Guinness clocks and a portion of chips – what do you know?


Lichfield Road was almost as much a major artery to Brownhills as High Street itself. Image from ‘Memories of Brownhills Past’ by Clarice Mayo and Geoff harrington.

After all the fuss and madness of the last couple of weeks, let’s hope things settle down again and we can get back to what we normally do – parish notices and local history…

With that in mind, I had this one in from old friend of the blog Mike Sarsfield a couple of weeks ago, all the way from Wales, and he asks a couple of great questions about  old Brownhills:

Hi Bob,

Mike Sarsfield here from Swansea…

As Christmas gets nearer I wonder if any of your readers remember the Guiness clock that used to appear near the Cinema/Garretts bakery shop? I believe that it would appear around Christmas time (1950s).

I noticed an item on your site ‘A walk up Lichfield Road with Aer Reg‘ posted on February 15th 2014, that the poem featured, has ‘In row of houses grand and tall, Was Jeffries fish shop a meal for all.’

I believe that this was my great grandmothers shop. Are there any of your readers who can verify it please?

I was born in No. 20 Lichfield road (which no longer exists), but I was always told that my great grandmother used to sell fish & chips from the front room.

Best wishes to you and all your readers

Mike Sarsfield.

A coupe of great questions there from Mike – upon which I have no idea, so I’m hoping readers can help? And Mike, it’s always great to hear from you, thanks for a great couple of questions!

I’ll repeat the poem in question below – it’s best mentally read in Reg’s voice, the chap is irrepressible and his spark is infectious. Reg, you may recall, kindly donated the 1934 Brownhills Carnival cinefilm, and can be heard narrating it.

Come Walk With Me

Come walk with me down Lichfield Road
A second High Street, my childhood holds
Start at the Top – a club serene
Cross the road Brewe’s cakes a dream
With matronly grace the sisters oversaw
Eclairs and scones, pastries by the score
Blood tub once held in a nearby field
The smell of horse hoof as the Smithy hammer wield
In row of houses grand and tall
Was Jeffries fish shop a meal for all
Then Mrs. Pearson’s tiny shop
For a piny or toy we used to pop
Challis renown for his skill with the brush
Whitehouse the builder his cart would push
Building a shed or chicken run?
Timber from Smith the Smithy’s son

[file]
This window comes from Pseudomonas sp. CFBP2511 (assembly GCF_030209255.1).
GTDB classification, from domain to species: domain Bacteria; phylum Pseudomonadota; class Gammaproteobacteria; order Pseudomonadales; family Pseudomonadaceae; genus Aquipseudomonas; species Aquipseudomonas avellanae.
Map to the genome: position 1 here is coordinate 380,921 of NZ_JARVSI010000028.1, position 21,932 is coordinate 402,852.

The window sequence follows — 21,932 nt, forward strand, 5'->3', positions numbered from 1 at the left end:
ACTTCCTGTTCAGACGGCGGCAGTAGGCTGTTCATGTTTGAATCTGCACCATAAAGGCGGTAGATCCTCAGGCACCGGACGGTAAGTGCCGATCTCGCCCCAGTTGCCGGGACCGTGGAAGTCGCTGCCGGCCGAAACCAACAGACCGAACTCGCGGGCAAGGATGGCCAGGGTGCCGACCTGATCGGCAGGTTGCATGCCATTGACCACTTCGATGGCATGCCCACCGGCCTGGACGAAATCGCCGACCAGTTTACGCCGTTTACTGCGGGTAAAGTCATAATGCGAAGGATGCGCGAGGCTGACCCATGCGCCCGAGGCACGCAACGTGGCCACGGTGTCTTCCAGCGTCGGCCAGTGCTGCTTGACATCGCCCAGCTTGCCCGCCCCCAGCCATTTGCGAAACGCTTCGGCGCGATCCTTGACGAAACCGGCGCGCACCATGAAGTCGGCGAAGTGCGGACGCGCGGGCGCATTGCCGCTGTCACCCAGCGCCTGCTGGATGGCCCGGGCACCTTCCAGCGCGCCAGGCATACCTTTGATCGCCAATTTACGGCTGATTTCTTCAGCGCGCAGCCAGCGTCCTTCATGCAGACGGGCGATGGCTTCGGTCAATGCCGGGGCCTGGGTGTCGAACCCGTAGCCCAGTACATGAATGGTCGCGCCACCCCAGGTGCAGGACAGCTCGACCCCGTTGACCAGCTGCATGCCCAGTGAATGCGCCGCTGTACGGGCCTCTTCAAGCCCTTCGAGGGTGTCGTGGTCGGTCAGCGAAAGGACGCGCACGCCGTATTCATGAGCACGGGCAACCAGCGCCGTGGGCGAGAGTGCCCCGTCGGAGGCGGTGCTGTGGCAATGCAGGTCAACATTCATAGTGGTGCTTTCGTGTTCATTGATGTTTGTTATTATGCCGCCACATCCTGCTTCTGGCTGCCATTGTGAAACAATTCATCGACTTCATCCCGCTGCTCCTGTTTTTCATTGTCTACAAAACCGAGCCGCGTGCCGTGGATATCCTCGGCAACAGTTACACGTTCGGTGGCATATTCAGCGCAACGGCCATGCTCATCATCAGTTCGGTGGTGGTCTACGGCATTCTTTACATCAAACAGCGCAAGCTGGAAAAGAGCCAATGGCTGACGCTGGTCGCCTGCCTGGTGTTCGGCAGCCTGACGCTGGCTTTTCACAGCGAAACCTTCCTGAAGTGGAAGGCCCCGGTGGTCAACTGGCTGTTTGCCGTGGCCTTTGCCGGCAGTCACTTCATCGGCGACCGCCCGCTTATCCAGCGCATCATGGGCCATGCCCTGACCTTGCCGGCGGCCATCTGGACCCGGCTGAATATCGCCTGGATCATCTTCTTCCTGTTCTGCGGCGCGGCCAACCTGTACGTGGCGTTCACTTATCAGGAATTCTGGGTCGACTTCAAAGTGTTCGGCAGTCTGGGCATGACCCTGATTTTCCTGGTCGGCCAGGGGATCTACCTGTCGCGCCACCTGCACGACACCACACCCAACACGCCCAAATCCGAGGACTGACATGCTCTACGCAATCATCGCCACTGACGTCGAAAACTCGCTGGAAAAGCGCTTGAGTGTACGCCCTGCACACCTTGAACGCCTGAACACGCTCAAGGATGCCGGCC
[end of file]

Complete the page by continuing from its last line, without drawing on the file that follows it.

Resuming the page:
A club was started by the British Legion
Alas it faded into another region,
Seeds Lane corner stood a shop
Harvey’s for your sweets and pop


To kids of my generation, this was a chip shop. Now demolished, there are houses there. Image from ‘Memories of Old Brownhills’ by Clarice Mayo and Geoff Harrington.

Brothers and sisters by the name of Turner
The sale of apples a small income earner
Call in at Jones’s, Woodbines far many
The ‘Railway Tavern’s pints drunk by many
Then a front room shop, ‘Walker’ by name
Hair cut by ‘Kelly’, trim was his fame
Then the farm of Oliver Twist
Cows, Poultry and horses endless the list
Today they say organic for garden is new
But Oliver’s cow muck was there sixty years agew
The empire of Beattie of Biggins name
Open all hours to serve you her aim
And then to the Memo hours danced away
Dear old Sal Gripton taught her own special way
Fishers’ for shoes, Trussell for flowers
Then Mrs. Oak’s for pianoforte hours
For grocery or coal Suttons next stop
Dear old Gert reigned over her shop
Important to all her skills not to lack
Was nurse Seedlwuse of 109 and her maternity pack
Beacon the Printer made his mark
When the world developed the hall pen lark
Then the chips of Alice Wood
Cooked as only good food should,
Perce with trolley from the station would fetch
Ice packed fish the day’s fresh scale ketch,
For Radio Battery Electrical fame
The next shop carried Syd Law’s name
Mrs. Cooper there for Millinery
Sankeys Club one of three
Bostons, Mallard, good old Co-op
Yes in Lichfield Road, you could all shop
Ice-cream made by yow yow Plumb
Breezes Club run by  Ernie run
Craddocks Coal and the Chemical stack
Yes in my childhood walk they all come back.


Much of this housing remains. From ‘Memories of Old Brownhills’ by Clarice Mayo and Geoff Harrington.